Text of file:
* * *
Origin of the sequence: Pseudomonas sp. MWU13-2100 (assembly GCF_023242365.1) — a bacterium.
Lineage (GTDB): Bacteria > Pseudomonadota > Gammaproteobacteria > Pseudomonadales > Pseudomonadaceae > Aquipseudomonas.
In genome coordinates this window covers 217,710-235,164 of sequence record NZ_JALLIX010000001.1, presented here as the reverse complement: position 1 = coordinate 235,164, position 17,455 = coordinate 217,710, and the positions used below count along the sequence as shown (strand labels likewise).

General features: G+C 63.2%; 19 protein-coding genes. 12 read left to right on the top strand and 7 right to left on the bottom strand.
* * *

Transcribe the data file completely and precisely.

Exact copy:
Origin of the sequence: Pseudomonas sp. MWU13-2100 (assembly GCF_023242365.1) — a bacterium.
Lineage (GTDB): Bacteria > Pseudomonadota > Gammaproteobacteria > Pseudomonadales > Pseudomonadaceae > Aquipseudomonas.
In genome coordinates this window covers 217,710-235,164 of sequence record NZ_JALLIX010000001.1, presented here as the reverse complement: position 1 = coordinate 235,164, position 17,455 = coordinate 217,710, and the positions used below count along the sequence as shown (strand labels likewise).

General features: G+C 63.2%; 19 protein-coding genes. 12 read left to right on the top strand and 7 right to left on the bottom strand.